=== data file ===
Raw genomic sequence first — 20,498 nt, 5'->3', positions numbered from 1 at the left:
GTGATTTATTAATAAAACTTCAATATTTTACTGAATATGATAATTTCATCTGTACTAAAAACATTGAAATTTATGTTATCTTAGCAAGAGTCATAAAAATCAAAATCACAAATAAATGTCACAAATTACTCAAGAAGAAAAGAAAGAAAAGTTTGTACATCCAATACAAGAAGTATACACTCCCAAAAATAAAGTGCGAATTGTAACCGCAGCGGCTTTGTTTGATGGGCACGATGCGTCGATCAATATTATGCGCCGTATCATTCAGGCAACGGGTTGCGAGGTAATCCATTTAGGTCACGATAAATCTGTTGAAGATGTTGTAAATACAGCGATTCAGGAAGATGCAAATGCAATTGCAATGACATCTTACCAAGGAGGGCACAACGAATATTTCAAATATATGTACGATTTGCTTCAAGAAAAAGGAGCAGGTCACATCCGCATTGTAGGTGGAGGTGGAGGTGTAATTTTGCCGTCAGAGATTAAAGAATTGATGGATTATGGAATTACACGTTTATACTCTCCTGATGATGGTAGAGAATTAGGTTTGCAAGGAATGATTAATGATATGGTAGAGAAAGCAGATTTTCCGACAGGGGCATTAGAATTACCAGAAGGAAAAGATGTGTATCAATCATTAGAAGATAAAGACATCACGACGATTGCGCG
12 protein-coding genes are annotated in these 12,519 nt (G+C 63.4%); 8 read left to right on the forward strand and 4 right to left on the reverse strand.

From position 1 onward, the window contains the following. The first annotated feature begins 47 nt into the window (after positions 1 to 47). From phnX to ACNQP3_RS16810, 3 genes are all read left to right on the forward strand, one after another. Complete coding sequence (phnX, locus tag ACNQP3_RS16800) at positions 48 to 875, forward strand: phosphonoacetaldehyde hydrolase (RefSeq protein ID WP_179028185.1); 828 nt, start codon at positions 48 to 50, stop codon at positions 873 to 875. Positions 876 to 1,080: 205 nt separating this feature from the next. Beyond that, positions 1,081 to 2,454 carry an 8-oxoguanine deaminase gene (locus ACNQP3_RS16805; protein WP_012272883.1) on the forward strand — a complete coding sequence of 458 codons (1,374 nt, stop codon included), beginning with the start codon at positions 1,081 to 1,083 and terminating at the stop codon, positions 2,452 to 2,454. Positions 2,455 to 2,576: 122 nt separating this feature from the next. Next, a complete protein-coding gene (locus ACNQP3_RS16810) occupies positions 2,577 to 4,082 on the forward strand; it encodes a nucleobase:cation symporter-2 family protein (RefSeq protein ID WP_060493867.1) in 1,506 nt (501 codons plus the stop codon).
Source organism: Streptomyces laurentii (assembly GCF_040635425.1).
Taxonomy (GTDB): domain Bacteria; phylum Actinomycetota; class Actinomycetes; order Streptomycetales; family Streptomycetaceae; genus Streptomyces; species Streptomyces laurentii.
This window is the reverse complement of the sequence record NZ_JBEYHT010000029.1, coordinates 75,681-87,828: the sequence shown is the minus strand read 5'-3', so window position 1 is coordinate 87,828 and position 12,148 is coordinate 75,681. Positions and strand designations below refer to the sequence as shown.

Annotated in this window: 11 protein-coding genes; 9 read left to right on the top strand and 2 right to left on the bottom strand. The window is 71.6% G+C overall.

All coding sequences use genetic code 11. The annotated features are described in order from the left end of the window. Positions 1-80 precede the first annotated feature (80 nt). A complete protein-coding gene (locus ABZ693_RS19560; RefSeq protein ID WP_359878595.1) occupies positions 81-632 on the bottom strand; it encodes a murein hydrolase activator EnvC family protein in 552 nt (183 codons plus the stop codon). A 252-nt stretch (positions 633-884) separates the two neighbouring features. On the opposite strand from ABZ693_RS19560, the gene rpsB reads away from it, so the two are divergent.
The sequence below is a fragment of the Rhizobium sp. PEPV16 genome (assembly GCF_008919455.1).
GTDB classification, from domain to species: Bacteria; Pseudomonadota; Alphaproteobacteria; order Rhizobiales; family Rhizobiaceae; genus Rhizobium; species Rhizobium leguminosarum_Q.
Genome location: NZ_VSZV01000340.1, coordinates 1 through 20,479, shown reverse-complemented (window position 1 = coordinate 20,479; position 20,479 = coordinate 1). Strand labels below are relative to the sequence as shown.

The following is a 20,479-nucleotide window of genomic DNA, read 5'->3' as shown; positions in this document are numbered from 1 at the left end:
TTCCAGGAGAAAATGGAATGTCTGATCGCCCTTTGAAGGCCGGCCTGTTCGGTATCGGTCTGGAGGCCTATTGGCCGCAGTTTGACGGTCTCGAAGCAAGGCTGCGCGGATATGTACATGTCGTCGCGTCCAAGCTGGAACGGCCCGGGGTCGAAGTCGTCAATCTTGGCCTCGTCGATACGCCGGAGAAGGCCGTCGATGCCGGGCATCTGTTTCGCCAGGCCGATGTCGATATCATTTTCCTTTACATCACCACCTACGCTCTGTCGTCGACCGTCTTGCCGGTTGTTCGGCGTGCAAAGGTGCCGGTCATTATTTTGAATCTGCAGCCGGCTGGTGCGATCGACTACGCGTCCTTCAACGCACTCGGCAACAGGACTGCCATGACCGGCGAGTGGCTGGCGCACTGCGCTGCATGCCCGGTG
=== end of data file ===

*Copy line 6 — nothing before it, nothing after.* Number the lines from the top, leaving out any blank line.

Taxonomy (GTDB): domain Bacteria; phylum Actinomycetota; class Actinomycetes; order Streptomycetales; family Streptomycetaceae; genus Streptomyces; species Streptomyces laurentii.